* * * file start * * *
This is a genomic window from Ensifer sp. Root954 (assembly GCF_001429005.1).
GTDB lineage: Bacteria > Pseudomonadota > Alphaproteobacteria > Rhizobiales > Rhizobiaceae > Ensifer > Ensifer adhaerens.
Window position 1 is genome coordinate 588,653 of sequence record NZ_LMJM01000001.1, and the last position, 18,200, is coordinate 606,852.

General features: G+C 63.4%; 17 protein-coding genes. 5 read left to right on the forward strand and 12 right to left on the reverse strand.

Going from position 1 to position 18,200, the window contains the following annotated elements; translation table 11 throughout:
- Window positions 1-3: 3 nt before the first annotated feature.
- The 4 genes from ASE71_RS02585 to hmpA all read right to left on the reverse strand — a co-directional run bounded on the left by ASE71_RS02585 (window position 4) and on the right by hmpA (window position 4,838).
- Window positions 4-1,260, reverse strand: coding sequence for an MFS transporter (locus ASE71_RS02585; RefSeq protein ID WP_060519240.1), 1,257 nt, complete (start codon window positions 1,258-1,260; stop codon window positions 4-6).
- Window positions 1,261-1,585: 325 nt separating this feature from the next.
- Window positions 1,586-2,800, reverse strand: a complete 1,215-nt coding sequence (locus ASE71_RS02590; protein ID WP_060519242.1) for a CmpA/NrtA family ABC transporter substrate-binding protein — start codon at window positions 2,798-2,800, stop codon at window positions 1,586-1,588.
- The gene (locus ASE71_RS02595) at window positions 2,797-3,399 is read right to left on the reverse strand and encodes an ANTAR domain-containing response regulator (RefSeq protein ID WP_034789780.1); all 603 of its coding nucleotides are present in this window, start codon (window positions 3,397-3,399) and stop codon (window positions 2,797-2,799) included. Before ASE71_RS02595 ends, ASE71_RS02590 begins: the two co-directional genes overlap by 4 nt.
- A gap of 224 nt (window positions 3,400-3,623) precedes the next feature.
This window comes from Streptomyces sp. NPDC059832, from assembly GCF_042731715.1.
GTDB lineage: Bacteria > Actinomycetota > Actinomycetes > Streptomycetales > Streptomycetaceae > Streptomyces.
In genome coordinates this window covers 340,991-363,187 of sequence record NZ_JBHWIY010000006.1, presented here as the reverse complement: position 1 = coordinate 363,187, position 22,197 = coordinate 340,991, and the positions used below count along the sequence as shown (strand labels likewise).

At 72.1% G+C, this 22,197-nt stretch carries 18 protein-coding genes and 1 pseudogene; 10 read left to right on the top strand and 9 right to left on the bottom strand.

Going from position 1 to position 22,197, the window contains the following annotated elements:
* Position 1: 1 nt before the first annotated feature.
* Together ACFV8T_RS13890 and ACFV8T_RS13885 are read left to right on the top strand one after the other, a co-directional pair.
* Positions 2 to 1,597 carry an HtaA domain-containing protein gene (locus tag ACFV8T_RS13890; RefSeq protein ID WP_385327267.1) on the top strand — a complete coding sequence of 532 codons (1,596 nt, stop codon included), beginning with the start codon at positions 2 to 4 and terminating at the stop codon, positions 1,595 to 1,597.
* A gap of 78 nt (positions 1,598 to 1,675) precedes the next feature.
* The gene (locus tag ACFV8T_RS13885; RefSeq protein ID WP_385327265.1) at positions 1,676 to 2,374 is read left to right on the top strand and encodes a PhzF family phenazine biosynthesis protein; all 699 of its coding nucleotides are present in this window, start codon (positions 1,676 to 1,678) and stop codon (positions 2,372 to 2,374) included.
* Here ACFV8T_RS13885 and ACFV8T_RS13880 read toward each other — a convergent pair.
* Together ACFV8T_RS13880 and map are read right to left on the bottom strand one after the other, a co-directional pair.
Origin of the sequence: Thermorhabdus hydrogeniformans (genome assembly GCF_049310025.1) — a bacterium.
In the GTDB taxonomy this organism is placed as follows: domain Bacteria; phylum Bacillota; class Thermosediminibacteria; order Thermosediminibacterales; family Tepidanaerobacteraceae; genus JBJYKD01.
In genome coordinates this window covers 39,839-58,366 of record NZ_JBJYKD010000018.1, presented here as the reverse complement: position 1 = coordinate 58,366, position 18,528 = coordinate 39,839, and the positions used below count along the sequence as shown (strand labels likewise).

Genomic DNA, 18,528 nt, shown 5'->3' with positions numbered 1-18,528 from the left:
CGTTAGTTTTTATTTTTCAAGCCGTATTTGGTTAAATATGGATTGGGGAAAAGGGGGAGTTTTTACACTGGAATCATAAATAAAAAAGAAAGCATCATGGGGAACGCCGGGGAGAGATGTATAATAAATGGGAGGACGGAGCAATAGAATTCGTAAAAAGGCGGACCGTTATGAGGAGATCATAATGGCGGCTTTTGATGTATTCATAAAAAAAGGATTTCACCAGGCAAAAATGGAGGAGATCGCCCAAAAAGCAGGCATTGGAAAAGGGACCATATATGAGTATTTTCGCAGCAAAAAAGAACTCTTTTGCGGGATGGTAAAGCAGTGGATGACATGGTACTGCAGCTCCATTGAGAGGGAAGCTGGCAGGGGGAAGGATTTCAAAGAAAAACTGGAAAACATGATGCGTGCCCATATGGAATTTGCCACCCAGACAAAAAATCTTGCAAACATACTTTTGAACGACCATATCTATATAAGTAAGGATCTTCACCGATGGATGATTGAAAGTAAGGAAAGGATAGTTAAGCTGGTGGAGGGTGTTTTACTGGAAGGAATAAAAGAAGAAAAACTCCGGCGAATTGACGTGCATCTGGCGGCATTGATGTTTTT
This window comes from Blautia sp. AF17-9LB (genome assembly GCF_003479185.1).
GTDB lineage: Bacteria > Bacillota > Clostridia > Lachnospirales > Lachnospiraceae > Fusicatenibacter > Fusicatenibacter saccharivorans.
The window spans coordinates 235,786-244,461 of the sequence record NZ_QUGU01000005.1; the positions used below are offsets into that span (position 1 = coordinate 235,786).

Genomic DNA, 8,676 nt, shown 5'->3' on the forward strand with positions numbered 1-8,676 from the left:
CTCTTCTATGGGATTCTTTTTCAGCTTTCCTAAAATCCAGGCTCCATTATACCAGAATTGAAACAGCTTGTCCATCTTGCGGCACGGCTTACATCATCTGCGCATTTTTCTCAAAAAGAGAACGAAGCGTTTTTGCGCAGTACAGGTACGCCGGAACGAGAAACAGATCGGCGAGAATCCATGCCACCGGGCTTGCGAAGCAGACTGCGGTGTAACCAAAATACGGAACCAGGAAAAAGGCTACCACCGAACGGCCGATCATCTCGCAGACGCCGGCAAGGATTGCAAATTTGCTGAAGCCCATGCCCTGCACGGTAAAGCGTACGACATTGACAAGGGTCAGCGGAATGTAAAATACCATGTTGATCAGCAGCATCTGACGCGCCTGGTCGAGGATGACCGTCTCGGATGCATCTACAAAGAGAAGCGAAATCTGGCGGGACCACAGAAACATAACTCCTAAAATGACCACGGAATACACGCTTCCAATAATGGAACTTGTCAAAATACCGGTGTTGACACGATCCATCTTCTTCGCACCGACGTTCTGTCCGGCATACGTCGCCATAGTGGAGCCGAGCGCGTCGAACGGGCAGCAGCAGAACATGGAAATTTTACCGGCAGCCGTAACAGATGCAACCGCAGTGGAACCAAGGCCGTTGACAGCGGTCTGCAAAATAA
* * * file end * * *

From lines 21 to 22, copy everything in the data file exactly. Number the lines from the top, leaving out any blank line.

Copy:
* A gap of 78 nt (positions 1,598 to 1,675) precedes the next feature.
* The gene (locus tag ACFV8T_RS13885; RefSeq protein ID WP_385327265.1) at positions 1,676 to 2,374 is read left to right on the top strand and encodes a PhzF family phenazine biosynthesis protein; all 699 of its coding nucleotides are present in this window, start codon (positions 1,676 to 1,678) and stop codon (positions 2,372 to 2,374) included.